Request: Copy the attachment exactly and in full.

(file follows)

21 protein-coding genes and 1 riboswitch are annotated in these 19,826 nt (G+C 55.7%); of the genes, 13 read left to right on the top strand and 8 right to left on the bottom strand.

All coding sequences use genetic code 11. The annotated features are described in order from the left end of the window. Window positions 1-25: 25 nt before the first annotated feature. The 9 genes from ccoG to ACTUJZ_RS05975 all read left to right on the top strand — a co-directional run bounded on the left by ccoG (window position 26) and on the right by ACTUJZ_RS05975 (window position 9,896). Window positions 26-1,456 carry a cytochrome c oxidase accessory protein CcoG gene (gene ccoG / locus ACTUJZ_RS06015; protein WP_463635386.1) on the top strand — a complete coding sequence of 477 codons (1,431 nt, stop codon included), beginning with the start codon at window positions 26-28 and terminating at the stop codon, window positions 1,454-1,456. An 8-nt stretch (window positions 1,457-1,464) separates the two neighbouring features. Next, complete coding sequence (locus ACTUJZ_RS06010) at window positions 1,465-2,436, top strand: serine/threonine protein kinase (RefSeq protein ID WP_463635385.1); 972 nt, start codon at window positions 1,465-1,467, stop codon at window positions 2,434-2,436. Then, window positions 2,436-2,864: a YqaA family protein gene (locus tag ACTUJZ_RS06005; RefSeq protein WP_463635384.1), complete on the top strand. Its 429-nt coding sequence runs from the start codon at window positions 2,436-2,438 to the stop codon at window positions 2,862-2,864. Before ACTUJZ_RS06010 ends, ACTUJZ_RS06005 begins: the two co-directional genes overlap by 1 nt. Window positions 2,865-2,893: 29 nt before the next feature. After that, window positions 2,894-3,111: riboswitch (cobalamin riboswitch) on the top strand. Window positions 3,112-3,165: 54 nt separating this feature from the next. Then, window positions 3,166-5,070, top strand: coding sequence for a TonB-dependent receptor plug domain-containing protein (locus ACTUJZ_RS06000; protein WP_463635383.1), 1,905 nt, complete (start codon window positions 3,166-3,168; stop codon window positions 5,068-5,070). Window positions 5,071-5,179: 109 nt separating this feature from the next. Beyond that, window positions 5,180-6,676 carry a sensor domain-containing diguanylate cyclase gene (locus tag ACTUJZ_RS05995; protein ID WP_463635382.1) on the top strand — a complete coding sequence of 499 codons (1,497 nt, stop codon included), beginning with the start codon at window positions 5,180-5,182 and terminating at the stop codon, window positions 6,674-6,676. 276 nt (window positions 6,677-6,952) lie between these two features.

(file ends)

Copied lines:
21 protein-coding genes and 1 riboswitch are annotated in these 19,826 nt (G+C 55.7%); of the genes, 13 read left to right on the top strand and 8 right to left on the bottom strand.

All coding sequences use genetic code 11. The annotated features are described in order from the left end of the window. Window positions 1-25: 25 nt before the first annotated feature. The 9 genes from ccoG to ACTUJZ_RS05975 all read left to right on the top strand — a co-directional run bounded on the left by ccoG (window position 26) and on the right by ACTUJZ_RS05975 (window position 9,896). Window positions 26-1,456 carry a cytochrome c oxidase accessory protein CcoG gene (gene ccoG / locus ACTUJZ_RS06015; protein WP_463635386.1) on the top strand — a complete coding sequence of 477 codons (1,431 nt, stop codon included), beginning with the start codon at window positions 26-28 and terminating at the stop codon, window positions 1,454-1,456. An 8-nt stretch (window positions 1,457-1,464) separates the two neighbouring features. Next, complete coding sequence (locus ACTUJZ_RS06010) at window positions 1,465-2,436, top strand: serine/threonine protein kinase (RefSeq protein ID WP_463635385.1); 972 nt, start codon at window positions 1,465-1,467, stop codon at window positions 2,434-2,436. Then, window positions 2,436-2,864: a YqaA family protein gene (locus tag ACTUJZ_RS06005; RefSeq protein WP_463635384.1), complete on the top strand. Its 429-nt coding sequence runs from the start codon at window positions 2,436-2,438 to the stop codon at window positions 2,862-2,864. Before ACTUJZ_RS06010 ends, ACTUJZ_RS06005 begins: the two co-directional genes overlap by 1 nt. Window positions 2,865-2,893: 29 nt before the next feature. After that, window positions 2,894-3,111: riboswitch (cobalamin riboswitch) on the top strand. Window positions 3,112-3,165: 54 nt separating this feature from the next. Then, window positions 3,166-5,070, top strand: coding sequence for a TonB-dependent receptor plug domain-containing protein (locus ACTUJZ_RS06000; protein WP_463635383.1), 1,905 nt, complete (start codon window positions 3,166-3,168; stop codon window positions 5,068-5,070). Window positions 5,071-5,179: 109 nt separating this feature from the next. Beyond that, window positions 5,180-6,676 carry a sensor domain-containing diguanylate cyclase gene (locus tag ACTUJZ_RS05995; protein ID WP_463635382.1) on the top strand — a complete coding sequence of 499 codons (1,497 nt, stop codon included), beginning with the start codon at window positions 5,180-5,182 and terminating at the stop codon, window positions 6,674-6,676. 276 nt (window positions 6,677-6,952) lie between these two features.